Graduated exposure back to their main role becomes the next stage in treatment. In the case of infantry soldiers, this has included conducting a graduated program of short patrols, encouraging familiarity with the environment whilst learning to manage symptoms before expecting them to return to their jobs at full capacity. Emphasis has been placed on cognitive coping, arousal reduction and social support, as well as incorporating resilience factors (sense of purpose for the mission, reinforcing good training and skills) so they can continue to perform their job with a sense of empowerment and possible post-traumatic growth.
Social support is one of the strongest predictors of positive trauma outcomes. Whilst on operations, military personnel are removed from many of their domestic social supports. They do however become involved in a new social support system that can be an effective buffer against stress. Within the military, social support is often enacted through the medium of morale and team cohesion: morale is the enthusiasm and persistence with which a member engages in the activities of the group; cohesion is the tendency for a group to sustain a sense of collective identity, and remain united in the pursuit of its objectives. Both individual morale and team cohesion have been found to buffer against deployment stressors.
Psychological treatment at the front line must aim to maintain morale not only within the individual, but within the entire team. Treatment must also take into consideration the strong military ethos of ‘not letting your mates down', which can motivate military personnel to overcome their stress reaction so they can continue doing their job and be an active member of the team. In our experience, military teams vary in their attitude and approach to someone who requires treatment for a stress reaction. Often it is the amount of inherent risk in the job that dictates whether or not a team will continue to accept the risk associated with someone who is predisposed to further stress-related problems.
Good leadership from military commanders is an important variable in the psychological treatment process. The perennial challenge of command is to look after troops whilst achieving tactical and operational outcomes, i.e., balancing safety with the mission. Good leadership has been found to protect against mental health problems in military personnel (Castro & McGurk, 2007). The acceptance and support for the treatment of personnel exhibiting stress reactions is important when deciding when, where and how to provide treatment. It is difficult to develop a graduated exposure plan without the support of command. It is also difficult to develop treatment plans without clients feeling as though they have the trust of their team, their commander and their health care personnel.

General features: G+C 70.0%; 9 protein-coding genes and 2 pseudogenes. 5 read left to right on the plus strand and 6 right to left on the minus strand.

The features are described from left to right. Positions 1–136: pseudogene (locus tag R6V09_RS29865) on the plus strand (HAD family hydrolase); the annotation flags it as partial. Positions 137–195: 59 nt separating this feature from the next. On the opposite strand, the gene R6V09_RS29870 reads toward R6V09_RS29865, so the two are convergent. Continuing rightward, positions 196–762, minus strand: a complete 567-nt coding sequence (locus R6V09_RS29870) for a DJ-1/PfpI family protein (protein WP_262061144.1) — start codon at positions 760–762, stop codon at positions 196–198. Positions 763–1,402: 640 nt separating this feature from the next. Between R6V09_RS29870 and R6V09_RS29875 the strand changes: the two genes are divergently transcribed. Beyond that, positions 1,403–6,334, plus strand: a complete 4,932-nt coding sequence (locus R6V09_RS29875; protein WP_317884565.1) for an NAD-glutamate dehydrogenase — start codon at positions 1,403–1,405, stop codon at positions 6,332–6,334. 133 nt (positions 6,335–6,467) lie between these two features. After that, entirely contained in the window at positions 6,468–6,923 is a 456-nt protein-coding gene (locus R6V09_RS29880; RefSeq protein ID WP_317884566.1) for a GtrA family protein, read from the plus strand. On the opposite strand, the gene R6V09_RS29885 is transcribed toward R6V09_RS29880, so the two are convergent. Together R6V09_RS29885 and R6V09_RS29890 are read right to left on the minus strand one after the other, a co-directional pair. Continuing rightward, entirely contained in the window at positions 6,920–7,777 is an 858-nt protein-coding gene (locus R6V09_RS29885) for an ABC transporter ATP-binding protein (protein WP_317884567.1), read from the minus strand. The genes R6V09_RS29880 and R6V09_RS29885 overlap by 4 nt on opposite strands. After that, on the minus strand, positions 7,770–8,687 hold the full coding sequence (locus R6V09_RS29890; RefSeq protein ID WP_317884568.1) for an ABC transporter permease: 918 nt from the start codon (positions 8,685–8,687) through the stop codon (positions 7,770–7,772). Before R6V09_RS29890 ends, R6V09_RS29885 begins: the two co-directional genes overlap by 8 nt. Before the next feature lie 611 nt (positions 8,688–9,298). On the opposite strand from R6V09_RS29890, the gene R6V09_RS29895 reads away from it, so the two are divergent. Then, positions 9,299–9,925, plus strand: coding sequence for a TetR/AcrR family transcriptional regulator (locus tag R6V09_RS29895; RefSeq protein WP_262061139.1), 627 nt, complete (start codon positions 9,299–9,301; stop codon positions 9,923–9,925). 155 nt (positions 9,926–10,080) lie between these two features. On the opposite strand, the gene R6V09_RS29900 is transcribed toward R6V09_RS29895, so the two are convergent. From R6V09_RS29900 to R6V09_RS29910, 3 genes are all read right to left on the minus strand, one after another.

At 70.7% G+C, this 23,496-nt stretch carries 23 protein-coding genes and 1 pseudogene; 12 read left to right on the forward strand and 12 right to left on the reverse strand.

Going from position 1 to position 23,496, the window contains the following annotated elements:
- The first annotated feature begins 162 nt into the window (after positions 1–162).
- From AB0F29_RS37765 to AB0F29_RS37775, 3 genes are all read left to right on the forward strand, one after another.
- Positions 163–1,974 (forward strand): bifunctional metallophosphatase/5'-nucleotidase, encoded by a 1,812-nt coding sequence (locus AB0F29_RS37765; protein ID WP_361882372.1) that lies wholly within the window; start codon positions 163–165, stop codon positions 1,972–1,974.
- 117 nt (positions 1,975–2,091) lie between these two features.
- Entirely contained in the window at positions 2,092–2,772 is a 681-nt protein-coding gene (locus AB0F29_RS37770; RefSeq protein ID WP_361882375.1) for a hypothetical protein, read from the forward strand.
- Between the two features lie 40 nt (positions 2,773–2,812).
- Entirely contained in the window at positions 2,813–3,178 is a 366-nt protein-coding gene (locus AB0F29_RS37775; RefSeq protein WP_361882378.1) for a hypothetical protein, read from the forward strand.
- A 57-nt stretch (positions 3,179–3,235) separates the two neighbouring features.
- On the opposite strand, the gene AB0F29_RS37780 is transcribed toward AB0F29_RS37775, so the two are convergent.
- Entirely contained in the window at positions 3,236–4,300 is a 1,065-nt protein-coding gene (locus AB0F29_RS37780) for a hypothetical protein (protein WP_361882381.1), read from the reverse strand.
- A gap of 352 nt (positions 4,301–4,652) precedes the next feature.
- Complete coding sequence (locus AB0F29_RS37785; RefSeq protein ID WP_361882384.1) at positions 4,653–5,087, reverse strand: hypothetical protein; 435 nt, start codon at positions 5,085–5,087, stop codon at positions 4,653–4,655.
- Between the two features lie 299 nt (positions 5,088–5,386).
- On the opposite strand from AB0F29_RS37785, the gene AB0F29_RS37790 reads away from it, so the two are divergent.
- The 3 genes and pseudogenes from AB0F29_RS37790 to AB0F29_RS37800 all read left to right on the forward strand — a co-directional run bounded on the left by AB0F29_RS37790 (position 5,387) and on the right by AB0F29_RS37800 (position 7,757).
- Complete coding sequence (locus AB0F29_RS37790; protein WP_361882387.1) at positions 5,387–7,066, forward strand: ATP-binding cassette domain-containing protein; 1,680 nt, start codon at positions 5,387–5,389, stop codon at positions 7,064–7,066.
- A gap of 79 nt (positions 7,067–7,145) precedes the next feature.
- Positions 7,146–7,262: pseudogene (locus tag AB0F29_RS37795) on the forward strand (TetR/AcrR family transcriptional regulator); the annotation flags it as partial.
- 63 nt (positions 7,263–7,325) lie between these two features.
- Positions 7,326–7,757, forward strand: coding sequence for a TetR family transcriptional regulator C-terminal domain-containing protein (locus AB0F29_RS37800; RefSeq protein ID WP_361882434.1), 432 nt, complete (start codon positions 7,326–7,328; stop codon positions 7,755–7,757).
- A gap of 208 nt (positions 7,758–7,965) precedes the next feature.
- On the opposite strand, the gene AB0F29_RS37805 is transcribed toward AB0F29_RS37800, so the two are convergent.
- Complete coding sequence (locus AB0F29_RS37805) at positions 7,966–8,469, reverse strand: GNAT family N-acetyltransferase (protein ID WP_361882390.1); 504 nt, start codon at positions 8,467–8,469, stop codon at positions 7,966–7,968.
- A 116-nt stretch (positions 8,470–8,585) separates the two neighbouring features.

Decisions around psychological treatment in an operational environment such as the Middle East or East Timor are based on a wider set of variables than the clinical assessment. The process involves the psychologist asking many questions to make integrated decisions informed by evidence-based treatment principles, resilience factors and organisational aspects that are likely to enhance or detract from a client's ability to respond effectively to treatment.
Military psychologists have an effective function far beyond that of simply initiating evacuation of personnel following exposure to stressful or traumatic events. Given the dynamic nature of the military, particularly on operations, frontline treatment of trauma must allow for a flexible delivery of services with a focus on early intervention that considers a number of processes in the decision making process. The ultimate end goal is to ensure the ongoing wellbeing of military personnel despite their exposure to potentially traumatic and stressful events.
The principal author can be contacted at Carolyn.Deans@vu.edu.au.
Australian Centre for Posttraumatic Mental Health [ACPMH]. (2007). Australian Guidelines for the Treatment of Adults with Acute Stress Disorder and Posttraumatic Stress Disorder: Practitioner Guide. Melbourne: ACPMH.
Castro, C., & McGurk, D. (2007). MHAT IV Commentary. Traumatology, 13, 59-60.
Creamer, M., & Forbes, D. (2004). Treatment of posttraumatic stress disorder in military and veteran populations. Psychotherapy: Theory, Research, Practice, Training, 41(4), 388-398.
Department of Defence. (2006). ADF Critical Incident Mental Health Support Manual. Canberra: Department of Defence.
Solomon, Z., Shklar, R., Mikulincer, M. (2005). Frontline treatment of combat stress reaction: A 20-year longitudinal evaluation study. American Journal of Psychiatry, 162, 2309-2314.